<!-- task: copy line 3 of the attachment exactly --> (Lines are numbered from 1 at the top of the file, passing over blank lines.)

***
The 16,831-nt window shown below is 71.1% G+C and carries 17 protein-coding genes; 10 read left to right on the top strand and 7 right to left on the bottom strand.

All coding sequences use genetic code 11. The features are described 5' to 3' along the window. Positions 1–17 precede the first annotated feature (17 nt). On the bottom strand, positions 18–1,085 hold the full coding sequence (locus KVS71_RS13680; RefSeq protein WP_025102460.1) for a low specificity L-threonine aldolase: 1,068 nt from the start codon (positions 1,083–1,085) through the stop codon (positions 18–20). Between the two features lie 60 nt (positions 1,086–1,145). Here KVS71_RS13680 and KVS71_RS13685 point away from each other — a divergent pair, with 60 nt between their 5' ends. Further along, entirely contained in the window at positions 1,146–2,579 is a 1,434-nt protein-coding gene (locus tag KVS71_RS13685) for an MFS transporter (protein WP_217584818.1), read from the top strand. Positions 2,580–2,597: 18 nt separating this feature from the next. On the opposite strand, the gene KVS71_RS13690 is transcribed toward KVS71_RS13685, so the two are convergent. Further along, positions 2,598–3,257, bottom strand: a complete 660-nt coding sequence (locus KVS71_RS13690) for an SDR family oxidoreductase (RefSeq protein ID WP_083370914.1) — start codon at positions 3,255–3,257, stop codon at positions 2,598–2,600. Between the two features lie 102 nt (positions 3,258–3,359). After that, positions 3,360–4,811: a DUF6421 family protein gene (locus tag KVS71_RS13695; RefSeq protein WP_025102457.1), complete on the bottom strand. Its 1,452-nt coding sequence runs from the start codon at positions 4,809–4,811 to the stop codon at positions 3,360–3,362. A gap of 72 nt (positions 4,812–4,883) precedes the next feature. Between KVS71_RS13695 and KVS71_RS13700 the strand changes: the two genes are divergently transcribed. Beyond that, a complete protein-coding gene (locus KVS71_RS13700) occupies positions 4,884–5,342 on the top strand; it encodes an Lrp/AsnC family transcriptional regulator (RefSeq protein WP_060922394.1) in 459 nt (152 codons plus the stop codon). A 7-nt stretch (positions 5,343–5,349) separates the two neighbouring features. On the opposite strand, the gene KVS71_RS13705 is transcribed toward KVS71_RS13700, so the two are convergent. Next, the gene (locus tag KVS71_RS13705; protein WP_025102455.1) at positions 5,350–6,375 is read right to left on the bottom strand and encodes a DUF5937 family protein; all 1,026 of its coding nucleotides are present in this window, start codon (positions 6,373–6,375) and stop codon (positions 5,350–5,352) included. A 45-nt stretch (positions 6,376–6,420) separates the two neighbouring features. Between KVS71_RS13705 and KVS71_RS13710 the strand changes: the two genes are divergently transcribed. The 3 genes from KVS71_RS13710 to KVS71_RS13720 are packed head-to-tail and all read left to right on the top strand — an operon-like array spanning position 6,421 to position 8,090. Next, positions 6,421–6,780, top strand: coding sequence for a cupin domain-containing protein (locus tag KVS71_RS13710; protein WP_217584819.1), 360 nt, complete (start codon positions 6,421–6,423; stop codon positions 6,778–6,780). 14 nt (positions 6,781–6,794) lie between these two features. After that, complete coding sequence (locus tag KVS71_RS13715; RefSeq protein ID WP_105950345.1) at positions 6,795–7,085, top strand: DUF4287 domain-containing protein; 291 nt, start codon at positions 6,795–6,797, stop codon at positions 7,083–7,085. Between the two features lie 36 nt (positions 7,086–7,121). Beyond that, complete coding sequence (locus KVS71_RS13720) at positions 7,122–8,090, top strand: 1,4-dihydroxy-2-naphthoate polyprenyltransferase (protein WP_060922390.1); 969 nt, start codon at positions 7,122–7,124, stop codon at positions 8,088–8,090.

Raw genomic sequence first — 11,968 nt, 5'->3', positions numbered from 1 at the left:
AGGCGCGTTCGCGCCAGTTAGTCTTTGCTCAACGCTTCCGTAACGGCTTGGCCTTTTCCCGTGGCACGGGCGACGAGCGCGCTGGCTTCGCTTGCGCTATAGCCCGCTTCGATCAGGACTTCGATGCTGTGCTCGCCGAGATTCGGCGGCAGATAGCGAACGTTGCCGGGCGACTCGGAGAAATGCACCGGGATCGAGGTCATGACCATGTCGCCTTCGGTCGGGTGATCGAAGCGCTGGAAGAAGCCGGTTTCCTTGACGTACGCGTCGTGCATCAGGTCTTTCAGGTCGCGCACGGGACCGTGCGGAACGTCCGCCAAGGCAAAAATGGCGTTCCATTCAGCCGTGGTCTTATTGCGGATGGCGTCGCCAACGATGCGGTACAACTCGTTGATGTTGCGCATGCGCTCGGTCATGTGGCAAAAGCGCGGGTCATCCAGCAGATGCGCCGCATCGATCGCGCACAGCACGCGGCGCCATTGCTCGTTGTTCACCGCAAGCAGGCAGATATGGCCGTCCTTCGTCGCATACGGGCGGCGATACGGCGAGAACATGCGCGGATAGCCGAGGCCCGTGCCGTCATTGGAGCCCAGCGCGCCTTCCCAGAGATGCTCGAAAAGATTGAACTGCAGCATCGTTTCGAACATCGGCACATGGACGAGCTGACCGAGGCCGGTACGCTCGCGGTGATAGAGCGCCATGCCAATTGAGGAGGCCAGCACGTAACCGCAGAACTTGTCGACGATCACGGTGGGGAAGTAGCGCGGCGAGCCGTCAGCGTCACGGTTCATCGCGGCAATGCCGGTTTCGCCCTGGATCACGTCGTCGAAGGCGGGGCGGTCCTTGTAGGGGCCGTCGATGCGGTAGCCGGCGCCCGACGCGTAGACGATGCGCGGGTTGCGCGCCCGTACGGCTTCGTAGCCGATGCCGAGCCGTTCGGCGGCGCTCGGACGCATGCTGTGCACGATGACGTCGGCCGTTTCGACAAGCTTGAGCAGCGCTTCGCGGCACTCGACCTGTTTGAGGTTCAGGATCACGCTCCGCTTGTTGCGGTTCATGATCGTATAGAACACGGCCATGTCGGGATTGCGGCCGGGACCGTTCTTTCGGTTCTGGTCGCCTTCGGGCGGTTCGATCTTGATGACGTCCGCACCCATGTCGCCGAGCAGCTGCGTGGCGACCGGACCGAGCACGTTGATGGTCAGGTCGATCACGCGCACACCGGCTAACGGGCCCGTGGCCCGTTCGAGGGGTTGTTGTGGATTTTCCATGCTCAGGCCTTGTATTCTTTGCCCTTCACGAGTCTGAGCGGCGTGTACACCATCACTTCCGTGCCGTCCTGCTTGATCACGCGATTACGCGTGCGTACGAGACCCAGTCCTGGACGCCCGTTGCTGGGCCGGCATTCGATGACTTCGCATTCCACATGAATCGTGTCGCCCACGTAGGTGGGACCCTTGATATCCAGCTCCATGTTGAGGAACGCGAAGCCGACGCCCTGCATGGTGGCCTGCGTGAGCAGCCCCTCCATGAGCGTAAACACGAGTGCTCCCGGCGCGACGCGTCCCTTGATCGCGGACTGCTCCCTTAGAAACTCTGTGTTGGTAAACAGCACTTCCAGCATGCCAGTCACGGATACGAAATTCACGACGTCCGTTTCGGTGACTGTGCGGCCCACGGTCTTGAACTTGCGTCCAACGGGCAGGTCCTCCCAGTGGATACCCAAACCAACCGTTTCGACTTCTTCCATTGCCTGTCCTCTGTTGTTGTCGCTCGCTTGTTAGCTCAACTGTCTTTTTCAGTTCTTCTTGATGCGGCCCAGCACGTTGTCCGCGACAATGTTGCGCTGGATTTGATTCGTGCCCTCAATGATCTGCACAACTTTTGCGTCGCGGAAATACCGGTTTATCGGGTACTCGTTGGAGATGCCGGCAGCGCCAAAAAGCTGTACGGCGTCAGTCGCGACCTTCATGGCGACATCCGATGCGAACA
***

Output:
Raw genomic sequence first — 11,968 nt, 5'->3', positions numbered from 1 at the left: